The Legend

It was early June, in the year nineteen hundred and eleven,
when Jonathon Wylde Green arrived among white hills
of rock that rings like a bell (La Cloche) when struck.
His heavily laden wagon was drawn by two lathered 
Clydesdale mares.
It was a long rough journey from Kingston.
He was pleased to find this place on the banks of the West River.
A forest of good lumber: old  Oaks, tall White Pine, Ash, Cedar, Spruce and other trees, he had no name for yet.
By the falling of the mountain maple leaves, he had completed
a small post and beam cabin; with a fine stone chimney
and fireplace to hearten himself on long winter evenings.
The late October sun was perched on the ridge of Heaven's Gate, when the first visitor arrived: Running Fox, a local Ojibwe hunter was following the river westward to his camp on Lake Evangeline, when he came upon the new lodge, alight with orange in every window. A large open fire of Sugar Maple was blazing on the stone hearth, warming the mountain nightfall; Jonathon had prepared pheasant soup, fried potatoe cakes, and hot cider.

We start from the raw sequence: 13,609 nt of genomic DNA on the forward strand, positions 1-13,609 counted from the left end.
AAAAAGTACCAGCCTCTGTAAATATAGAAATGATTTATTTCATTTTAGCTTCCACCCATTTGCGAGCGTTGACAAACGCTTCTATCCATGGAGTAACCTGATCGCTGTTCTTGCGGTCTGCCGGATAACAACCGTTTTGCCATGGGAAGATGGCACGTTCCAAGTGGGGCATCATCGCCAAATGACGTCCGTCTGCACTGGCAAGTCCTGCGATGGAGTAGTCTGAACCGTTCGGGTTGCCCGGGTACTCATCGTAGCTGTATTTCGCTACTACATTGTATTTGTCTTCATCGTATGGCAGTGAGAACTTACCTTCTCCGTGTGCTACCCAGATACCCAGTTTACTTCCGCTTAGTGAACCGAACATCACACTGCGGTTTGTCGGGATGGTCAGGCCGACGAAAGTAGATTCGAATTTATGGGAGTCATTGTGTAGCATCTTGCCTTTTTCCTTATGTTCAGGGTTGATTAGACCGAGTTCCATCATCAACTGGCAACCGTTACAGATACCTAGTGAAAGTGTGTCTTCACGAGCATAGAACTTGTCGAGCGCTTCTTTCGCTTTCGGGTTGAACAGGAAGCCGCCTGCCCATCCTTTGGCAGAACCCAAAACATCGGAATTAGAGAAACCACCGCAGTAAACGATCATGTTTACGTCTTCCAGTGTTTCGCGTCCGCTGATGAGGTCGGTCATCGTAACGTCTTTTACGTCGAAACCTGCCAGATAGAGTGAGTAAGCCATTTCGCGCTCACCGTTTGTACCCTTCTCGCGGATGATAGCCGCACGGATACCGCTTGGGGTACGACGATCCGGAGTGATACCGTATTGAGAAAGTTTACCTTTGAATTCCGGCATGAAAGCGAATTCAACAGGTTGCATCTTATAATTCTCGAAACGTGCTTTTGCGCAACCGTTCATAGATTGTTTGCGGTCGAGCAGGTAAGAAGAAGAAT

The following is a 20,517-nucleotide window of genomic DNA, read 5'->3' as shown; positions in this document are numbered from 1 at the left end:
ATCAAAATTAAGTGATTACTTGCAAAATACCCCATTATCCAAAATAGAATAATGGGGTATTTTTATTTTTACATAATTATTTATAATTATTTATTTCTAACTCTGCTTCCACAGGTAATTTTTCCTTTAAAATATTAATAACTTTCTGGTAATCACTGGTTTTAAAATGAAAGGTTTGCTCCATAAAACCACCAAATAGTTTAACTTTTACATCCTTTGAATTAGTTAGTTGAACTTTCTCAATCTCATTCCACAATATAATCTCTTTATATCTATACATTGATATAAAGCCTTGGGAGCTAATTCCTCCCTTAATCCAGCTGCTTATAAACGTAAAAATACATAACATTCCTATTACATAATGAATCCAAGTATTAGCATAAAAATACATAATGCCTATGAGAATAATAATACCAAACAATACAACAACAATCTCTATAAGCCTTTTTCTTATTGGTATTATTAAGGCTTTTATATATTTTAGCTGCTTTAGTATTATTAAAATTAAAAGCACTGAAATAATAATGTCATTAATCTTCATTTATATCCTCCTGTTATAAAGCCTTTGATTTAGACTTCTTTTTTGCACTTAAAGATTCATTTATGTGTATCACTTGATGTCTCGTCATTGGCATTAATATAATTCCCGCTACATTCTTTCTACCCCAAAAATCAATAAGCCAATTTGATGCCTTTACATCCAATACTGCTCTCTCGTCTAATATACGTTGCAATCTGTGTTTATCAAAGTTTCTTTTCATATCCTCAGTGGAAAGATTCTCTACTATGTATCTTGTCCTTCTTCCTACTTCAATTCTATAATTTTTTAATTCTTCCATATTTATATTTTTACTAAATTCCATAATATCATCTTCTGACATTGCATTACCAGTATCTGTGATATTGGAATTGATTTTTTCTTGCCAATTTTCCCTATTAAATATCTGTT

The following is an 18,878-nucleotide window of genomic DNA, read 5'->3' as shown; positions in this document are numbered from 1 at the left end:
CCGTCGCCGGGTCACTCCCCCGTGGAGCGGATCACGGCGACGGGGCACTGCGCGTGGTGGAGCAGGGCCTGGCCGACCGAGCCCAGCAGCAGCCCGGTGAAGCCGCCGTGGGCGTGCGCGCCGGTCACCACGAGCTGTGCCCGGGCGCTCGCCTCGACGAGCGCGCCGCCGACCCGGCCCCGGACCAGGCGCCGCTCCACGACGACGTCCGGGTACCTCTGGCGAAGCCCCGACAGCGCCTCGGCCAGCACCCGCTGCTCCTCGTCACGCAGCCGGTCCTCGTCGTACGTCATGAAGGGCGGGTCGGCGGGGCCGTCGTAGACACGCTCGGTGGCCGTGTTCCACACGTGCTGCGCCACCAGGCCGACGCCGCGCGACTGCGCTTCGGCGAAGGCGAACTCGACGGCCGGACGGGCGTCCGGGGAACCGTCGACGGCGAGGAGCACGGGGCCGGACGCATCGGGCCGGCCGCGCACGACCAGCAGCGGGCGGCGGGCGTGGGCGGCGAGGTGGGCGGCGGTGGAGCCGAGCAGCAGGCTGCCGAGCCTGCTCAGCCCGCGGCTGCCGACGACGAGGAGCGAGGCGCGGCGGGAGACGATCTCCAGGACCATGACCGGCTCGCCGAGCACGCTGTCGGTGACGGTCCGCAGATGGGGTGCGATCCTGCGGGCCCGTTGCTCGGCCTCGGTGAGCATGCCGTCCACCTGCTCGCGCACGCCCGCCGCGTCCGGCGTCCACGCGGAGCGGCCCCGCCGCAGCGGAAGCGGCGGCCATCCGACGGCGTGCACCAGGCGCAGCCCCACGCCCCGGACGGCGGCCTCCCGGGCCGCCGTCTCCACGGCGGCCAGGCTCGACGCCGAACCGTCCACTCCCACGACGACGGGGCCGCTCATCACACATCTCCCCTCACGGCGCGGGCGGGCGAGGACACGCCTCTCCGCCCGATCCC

Running Fox was made welcome and encouraged to participate
in supper. He stayed and gave Jonathon the gift of a brace of partridge from his laden belt. They ate and drank together. Running Fox told Jonathon that two white prodpectors had recently found gold just east of here.
In a single evening, these two strangers came to bridge the great divide that still separates many others a century later. They came to understand, to see their similarities and to respect their differences, that evening.
Both men were hunters of visions, followers of dreams,
home here among the wildlife and the spirits of the white quartzite hills, and the virgin forest.
Ever after, among his people, the lumbermen, the railway workers, or the gold miners; Running Fox referred to
Jonathon's Camp as"Widgawa",       a friendly meeting place;
and so, we are Widgawa Lodge!
More than a  century of Canadian History has come and gone,
and Widgawa is still here to welcome you!